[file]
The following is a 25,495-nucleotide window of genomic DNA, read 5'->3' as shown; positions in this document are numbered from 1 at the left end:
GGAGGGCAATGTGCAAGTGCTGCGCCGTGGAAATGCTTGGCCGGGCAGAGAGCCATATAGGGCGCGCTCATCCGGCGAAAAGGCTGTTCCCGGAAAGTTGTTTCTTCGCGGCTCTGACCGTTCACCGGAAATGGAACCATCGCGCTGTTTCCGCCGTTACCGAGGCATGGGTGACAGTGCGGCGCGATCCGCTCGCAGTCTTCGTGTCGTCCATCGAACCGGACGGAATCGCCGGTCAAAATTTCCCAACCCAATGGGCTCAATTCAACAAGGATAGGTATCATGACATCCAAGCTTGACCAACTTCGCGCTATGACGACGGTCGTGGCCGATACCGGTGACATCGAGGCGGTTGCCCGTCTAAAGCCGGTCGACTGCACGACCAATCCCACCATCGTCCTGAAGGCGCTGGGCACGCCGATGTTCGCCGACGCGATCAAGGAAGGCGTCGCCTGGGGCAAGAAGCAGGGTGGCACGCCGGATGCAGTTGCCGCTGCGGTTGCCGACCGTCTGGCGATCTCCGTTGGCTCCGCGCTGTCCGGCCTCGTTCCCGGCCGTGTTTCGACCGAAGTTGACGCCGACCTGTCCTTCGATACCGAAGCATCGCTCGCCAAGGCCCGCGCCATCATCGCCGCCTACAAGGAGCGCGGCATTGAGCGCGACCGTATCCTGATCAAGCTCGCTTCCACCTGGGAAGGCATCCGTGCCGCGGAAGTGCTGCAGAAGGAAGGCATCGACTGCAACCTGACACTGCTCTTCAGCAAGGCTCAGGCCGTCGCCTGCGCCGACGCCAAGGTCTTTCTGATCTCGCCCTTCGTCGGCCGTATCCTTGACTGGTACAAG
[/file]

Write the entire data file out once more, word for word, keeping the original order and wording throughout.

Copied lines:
The following is a 25,495-nucleotide window of genomic DNA, read 5'->3' as shown; positions in this document are numbered from 1 at the left end:
GGAGGGCAATGTGCAAGTGCTGCGCCGTGGAAATGCTTGGCCGGGCAGAGAGCCATATAGGGCGCGCTCATCCGGCGAAAAGGCTGTTCCCGGAAAGTTGTTTCTTCGCGGCTCTGACCGTTCACCGGAAATGGAACCATCGCGCTGTTTCCGCCGTTACCGAGGCATGGGTGACAGTGCGGCGCGATCCGCTCGCAGTCTTCGTGTCGTCCATCGAACCGGACGGAATCGCCGGTCAAAATTTCCCAACCCAATGGGCTCAATTCAACAAGGATAGGTATCATGACATCCAAGCTTGACCAACTTCGCGCTATGACGACGGTCGTGGCCGATACCGGTGACATCGAGGCGGTTGCCCGTCTAAAGCCGGTCGACTGCACGACCAATCCCACCATCGTCCTGAAGGCGCTGGGCACGCCGATGTTCGCCGACGCGATCAAGGAAGGCGTCGCCTGGGGCAAGAAGCAGGGTGGCACGCCGGATGCAGTTGCCGCTGCGGTTGCCGACCGTCTGGCGATCTCCGTTGGCTCCGCGCTGTCCGGCCTCGTTCCCGGCCGTGTTTCGACCGAAGTTGACGCCGACCTGTCCTTCGATACCGAAGCATCGCTCGCCAAGGCCCGCGCCATCATCGCCGCCTACAAGGAGCGCGGCATTGAGCGCGACCGTATCCTGATCAAGCTCGCTTCCACCTGGGAAGGCATCCGTGCCGCGGAAGTGCTGCAGAAGGAAGGCATCGACTGCAACCTGACACTGCTCTTCAGCAAGGCTCAGGCCGTCGCCTGCGCCGACGCCAAGGTCTTTCTGATCTCGCCCTTCGTCGGCCGTATCCTTGACTGGTACAAG